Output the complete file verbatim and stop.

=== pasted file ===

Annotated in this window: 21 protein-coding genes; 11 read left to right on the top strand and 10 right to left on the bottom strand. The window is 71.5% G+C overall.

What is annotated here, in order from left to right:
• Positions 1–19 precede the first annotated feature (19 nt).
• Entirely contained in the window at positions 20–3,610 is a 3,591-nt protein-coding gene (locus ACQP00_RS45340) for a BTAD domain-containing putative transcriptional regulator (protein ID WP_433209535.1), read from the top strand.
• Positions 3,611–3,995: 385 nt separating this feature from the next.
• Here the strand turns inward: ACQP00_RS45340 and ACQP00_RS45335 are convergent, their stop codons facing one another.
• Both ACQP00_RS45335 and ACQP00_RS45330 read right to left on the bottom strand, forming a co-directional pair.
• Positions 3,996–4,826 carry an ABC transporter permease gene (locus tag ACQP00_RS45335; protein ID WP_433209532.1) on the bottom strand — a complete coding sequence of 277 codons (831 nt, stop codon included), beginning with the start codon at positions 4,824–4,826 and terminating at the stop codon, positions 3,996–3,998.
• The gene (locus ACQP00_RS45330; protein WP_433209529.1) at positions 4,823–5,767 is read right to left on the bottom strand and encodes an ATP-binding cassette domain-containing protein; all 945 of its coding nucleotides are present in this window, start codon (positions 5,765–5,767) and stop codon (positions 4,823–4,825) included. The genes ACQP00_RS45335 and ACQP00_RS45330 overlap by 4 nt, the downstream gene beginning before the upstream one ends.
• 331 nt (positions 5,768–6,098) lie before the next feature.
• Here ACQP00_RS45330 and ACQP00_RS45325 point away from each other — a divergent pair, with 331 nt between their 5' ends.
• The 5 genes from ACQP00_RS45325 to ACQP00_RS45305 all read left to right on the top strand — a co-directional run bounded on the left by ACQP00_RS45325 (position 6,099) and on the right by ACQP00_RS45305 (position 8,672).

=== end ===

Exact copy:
Annotated in this window: 21 protein-coding genes; 11 read left to right on the top strand and 10 right to left on the bottom strand. The window is 71.5% G+C overall.

What is annotated here, in order from left to right:
• Positions 1–19 precede the first annotated feature (19 nt).
• Entirely contained in the window at positions 20–3,610 is a 3,591-nt protein-coding gene (locus ACQP00_RS45340) for a BTAD domain-containing putative transcriptional regulator (protein ID WP_433209535.1), read from the top strand.
• Positions 3,611–3,995: 385 nt separating this feature from the next.
• Here the strand turns inward: ACQP00_RS45340 and ACQP00_RS45335 are convergent, their stop codons facing one another.
• Both ACQP00_RS45335 and ACQP00_RS45330 read right to left on the bottom strand, forming a co-directional pair.
• Positions 3,996–4,826 carry an ABC transporter permease gene (locus tag ACQP00_RS45335; protein ID WP_433209532.1) on the bottom strand — a complete coding sequence of 277 codons (831 nt, stop codon included), beginning with the start codon at positions 4,824–4,826 and terminating at the stop codon, positions 3,996–3,998.
• The gene (locus ACQP00_RS45330; protein WP_433209529.1) at positions 4,823–5,767 is read right to left on the bottom strand and encodes an ATP-binding cassette domain-containing protein; all 945 of its coding nucleotides are present in this window, start codon (positions 5,765–5,767) and stop codon (positions 4,823–4,825) included. The genes ACQP00_RS45335 and ACQP00_RS45330 overlap by 4 nt, the downstream gene beginning before the upstream one ends.
• 331 nt (positions 5,768–6,098) lie before the next feature.
• Here ACQP00_RS45330 and ACQP00_RS45325 point away from each other — a divergent pair, with 331 nt between their 5' ends.
• The 5 genes from ACQP00_RS45325 to ACQP00_RS45305 all read left to right on the top strand — a co-directional run bounded on the left by ACQP00_RS45325 (position 6,099) and on the right by ACQP00_RS45305 (position 8,672).